In some African countries, elephant populations in wildlife parks have been held in check by government-approved culling. The stated rationale is to prevent the populations increasing to the point where they turn woodland into grassland, reducing biodiversity, and leading to elephant mortality when drought hits, as happened in Tsavo National Park, Kenya, in the 1960s and 1970s. Opponents counter that culling (sometimes of entire family groups) is inhumane and causes stress to surviving animals; is a temptation for illicit ivory dealing; interferes with natural cycles; and depresses tourism. Possible alternatives include relocating animals to areas of low density and subcutaneous implants of birth-control hormones.

Current estimates of world population size are between 34,000 and 54,000 wild Asian elephants, with roughly 13,000–16,000 in captivity. For the African elephant, the latest estimate is between 300,000 and 500,000 animals.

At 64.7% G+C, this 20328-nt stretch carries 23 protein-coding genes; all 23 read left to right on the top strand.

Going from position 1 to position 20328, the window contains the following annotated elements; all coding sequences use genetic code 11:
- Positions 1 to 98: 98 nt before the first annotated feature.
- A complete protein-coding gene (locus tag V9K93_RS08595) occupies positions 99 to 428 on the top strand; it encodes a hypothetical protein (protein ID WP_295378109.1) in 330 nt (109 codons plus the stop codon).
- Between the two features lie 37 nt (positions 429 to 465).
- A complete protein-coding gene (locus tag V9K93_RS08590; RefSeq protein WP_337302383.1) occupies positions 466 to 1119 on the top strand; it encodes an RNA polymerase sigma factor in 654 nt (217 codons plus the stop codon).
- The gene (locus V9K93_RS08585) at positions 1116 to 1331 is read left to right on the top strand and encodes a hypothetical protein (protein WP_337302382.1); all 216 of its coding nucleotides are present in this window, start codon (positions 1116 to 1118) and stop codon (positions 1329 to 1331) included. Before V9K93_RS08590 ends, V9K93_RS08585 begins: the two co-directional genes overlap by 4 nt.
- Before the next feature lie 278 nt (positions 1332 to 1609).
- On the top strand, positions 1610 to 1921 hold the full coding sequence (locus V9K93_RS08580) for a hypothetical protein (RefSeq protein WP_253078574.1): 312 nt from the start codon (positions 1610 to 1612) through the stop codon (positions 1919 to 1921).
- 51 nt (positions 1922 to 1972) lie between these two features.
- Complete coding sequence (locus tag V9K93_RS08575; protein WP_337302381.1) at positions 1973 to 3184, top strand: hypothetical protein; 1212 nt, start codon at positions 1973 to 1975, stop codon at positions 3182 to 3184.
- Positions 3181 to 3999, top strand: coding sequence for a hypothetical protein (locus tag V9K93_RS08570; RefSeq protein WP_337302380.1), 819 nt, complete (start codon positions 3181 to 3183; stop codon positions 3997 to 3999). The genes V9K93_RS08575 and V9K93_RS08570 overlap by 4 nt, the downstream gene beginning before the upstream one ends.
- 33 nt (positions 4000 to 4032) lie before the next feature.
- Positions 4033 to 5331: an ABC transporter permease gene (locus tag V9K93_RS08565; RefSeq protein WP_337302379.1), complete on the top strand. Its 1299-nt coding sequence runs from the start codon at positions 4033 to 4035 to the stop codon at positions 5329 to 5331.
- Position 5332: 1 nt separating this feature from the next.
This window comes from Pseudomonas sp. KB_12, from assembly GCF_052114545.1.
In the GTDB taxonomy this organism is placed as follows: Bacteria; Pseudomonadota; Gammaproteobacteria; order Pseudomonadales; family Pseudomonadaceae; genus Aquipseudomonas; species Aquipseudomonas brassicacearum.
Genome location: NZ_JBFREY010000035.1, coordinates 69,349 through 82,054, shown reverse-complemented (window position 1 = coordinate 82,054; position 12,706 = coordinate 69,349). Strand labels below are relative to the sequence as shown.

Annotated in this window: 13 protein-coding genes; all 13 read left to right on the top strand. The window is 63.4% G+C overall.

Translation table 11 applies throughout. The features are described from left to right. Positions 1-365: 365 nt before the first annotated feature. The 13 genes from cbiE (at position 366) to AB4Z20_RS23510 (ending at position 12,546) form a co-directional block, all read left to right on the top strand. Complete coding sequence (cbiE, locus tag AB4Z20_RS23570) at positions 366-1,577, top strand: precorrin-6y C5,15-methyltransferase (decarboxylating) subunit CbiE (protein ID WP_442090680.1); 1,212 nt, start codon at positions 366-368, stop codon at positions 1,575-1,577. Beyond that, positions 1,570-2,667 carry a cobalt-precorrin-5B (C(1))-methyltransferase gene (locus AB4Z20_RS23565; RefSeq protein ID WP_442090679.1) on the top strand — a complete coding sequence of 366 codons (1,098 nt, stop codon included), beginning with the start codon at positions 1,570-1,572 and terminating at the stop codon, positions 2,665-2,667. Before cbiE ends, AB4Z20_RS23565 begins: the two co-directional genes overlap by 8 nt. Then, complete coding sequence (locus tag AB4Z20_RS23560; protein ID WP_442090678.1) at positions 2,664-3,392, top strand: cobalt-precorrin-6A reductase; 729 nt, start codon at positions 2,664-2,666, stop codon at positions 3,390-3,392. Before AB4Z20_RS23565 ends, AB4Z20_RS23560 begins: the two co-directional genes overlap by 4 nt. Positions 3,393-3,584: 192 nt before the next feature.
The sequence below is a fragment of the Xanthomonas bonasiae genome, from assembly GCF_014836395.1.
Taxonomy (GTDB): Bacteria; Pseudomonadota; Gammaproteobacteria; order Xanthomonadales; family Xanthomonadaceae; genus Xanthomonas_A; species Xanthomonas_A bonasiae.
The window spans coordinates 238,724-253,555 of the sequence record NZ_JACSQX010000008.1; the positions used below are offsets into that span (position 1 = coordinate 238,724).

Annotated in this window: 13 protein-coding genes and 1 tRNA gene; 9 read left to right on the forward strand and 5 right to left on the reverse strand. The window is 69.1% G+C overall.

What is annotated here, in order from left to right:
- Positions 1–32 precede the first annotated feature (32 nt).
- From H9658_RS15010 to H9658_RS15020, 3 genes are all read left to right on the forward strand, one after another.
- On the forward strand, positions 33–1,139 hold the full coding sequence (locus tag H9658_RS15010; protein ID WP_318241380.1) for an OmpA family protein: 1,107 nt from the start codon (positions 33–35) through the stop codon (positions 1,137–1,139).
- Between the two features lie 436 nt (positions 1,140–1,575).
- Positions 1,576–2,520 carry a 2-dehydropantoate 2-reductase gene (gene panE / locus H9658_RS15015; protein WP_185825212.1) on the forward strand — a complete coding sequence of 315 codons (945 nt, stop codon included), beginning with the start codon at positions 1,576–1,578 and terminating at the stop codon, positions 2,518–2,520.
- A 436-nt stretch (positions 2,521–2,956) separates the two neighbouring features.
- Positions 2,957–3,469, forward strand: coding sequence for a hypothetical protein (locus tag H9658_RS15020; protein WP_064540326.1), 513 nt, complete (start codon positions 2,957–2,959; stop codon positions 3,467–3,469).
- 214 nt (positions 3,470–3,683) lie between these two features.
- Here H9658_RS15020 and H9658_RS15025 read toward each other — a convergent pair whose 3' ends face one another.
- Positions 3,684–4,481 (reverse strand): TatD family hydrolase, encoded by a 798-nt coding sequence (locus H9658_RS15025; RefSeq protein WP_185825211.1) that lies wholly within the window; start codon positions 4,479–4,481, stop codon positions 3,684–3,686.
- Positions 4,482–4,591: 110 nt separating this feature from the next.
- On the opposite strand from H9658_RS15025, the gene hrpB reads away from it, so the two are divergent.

Significance to humans

Elephants, especially in Asia, have a long history of interaction with people, and an important place in many cultures. Ivory carving has been practiced since at least 30,000 years ago, when Palaeolithic people in Europe made tools and ornaments out of mammoth tusk. Ivory is hard, fine-grained, and has an elasticity that makes it excellent for carving: skilled craftspeople can produce objects of great beauty. Countless functional objects have been made throughout history: in recent centuries, piano keys and billiard balls were one of the main uses in the West, and in recent decades, the ornamental "signature seal" of Japan has become a major end-product.

The earliest evidence of elephant domestication is in the third millennium b.c. in the Indus Valley of India. The initial domestication was probably for purposes of traction, tree felling, and portage; this usage continues today in parts of Southeast Asia, although it is declining. Elephants were formerly captured from the wild, either singly in pits, or as family units in stockades; now they are bred and trained from calves. An elephant can recognize and respond to 30 or more commands issued by its mahout, or driver.